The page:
Dear fellow collector
Look at this photo of the Beatles from August 1966.
The last Beatles concert: Candlestick Park - August 29, 1966
Yet those smiles belie a tiredness.
A tiredness of weeks on the road. Tiredness of playing to a screaming audience who can’t hear a word they play.
Tiredness of Beatlemania.
The photo is from their last ever live concert (not counting the Apple rooftop gig).
At San Francisco’s Candlestick Park. On August 29, 1966. Mark the date well.
Mark too the haircuts.
The Beatles are still wearing their mop tops (or ‘Arthurs’ as George called them).
That quintessential emblem of the Beatles.
That visual representation of the band’s difference from everything that came before.
Without which, the Beatles just weren’t the Beatles.
Now, I want to show you a second photo.
Taken just 2-3 weeks after the first one.
It is of John Lennon. Filming on the set of How I Won the War. The Richard Lester film in which Lennon plays the minor part of soldier Gripweed.
And note the hair.
Just weeks after Candlestick Park: new haircut, new glasses, new horizons
Lennon’s mop top is gone. It will never return.
John Lennon - the Beatles' leader from the beginning - has become the first to turn his back on the trademark.
And adopts instead the “granny glasses” that will be such a part of his image for the rest of his life.
These are monumental days. When everything changes for the Beatles.
Just weeks earlier, they stopped touring.
Now, Lennon has shed the key symbol of the Beatles’ past. And looks to the future.
Just two months after this photo is taken, in November 1966...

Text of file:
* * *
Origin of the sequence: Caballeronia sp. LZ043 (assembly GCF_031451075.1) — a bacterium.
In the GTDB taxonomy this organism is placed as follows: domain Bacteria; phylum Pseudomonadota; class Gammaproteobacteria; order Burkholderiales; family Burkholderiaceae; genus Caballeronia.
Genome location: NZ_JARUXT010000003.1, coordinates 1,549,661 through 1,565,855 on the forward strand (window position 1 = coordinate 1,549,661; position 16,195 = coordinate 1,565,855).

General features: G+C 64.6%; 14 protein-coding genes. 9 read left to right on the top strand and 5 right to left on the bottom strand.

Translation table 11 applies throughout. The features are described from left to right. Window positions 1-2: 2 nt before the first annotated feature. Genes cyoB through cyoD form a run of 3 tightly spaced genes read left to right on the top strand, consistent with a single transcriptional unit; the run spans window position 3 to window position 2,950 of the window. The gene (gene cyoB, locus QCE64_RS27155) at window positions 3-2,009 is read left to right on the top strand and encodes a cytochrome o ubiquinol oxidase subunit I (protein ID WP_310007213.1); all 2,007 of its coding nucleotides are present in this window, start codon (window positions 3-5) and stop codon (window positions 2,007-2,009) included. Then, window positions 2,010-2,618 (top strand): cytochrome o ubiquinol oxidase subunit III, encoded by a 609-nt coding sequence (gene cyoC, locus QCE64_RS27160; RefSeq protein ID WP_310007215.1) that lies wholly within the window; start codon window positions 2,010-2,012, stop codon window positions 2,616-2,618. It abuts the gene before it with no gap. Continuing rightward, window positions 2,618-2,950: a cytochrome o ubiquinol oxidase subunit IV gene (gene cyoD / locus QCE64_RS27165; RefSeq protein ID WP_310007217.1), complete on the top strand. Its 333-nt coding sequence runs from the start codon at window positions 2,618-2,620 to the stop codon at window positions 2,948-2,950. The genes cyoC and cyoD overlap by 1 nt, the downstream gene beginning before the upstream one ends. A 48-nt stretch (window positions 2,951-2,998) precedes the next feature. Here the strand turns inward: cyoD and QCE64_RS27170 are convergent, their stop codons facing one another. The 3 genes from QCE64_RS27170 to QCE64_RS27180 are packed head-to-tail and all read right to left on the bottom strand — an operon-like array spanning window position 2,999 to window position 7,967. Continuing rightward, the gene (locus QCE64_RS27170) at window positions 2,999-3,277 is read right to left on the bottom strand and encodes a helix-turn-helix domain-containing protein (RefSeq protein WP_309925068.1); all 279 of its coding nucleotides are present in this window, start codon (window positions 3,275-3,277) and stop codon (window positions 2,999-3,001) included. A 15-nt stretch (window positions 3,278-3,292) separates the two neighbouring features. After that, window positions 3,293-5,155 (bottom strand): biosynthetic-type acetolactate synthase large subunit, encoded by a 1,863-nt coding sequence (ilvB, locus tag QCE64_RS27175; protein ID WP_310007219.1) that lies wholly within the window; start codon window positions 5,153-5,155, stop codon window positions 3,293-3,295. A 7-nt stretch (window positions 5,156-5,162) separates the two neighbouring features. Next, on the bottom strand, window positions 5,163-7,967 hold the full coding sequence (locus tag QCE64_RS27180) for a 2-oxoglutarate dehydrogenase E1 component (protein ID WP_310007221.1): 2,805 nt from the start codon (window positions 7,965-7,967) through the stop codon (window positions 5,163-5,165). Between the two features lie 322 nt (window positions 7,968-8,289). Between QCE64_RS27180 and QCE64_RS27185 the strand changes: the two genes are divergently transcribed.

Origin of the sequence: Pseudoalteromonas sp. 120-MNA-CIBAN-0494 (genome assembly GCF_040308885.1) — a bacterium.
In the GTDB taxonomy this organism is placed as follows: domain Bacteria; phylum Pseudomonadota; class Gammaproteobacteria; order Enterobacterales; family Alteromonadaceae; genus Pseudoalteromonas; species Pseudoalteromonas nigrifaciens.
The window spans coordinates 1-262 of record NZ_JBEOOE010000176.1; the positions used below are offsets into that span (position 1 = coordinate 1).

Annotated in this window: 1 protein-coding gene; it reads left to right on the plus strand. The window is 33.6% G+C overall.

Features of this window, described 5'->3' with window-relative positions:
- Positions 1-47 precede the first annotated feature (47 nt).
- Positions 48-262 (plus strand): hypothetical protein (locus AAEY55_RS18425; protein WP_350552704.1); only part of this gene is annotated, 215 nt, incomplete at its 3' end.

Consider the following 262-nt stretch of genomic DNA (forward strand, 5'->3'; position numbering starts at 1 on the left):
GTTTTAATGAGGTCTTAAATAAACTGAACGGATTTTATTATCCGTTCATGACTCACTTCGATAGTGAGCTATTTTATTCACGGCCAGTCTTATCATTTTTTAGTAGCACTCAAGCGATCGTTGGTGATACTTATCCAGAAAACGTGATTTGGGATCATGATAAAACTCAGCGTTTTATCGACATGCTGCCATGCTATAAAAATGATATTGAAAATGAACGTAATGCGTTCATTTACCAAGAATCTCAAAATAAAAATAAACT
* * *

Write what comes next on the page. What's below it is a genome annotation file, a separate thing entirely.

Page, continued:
...Lennon and the Beatles will reconvene at Abbey Road.
To begin recording their masterwork: the Sgt Pepper album.
Moustaches. Psychedelic outfits. Newspaper taxis.
There’s no going back to Please Please Me now.
I’m now going to show you a third photo.
This was taken on September 6, 1966.
Just 8 days after the Candlestick Park concert.
End of an era - the last moments of Lennon's Beatles mop top This is Berlin barber Klaus Baruck cutting Lennon’s hair - in readiness for Lennon’s appearance in How I Won the War.
This is the exact moment. When the Beatles go from "I Want to Hold Your Hand" to "A Day in the Life".
You're seeing Beatlemania ending.
The end of innocence too perhaps. Certainly the end of many a girl’s love affair with the band.
And the start...
...Of the Beatles altering the course of popular music forever.
For the second time in a decade.
Wouldn’t it be extraordinary?
If there were some physical relic...
Some substantial piece of memorabilia...
That could record - for all time - this seismic moment for the Beatles?
An object that should be in the Smithsonian or the V&A in London. An object that had unquestionable provenance.
Until this week, no such item was available to own. Anywhere in the world.
That has now changed.
Because as of this moment…
One (and only one) such piece has become available.
It is for sale now at Paul Fraser Collectibles.
I know of no other comparable piece to this. That so accurately. So manifestly. So powerfully…
Marks the Beatles at this extraordinary crossroads of their career.
A time when all the world can sing “She Loves You”. Yet not a soul knows “I am the Walrus”. Not even John Lennon himself.
Thank you for reading,
Paul Fraser, Chairman, Just Collecting
PS. Did you know? Lennon wrote Strawberry Fields while on the set of How I Won the War.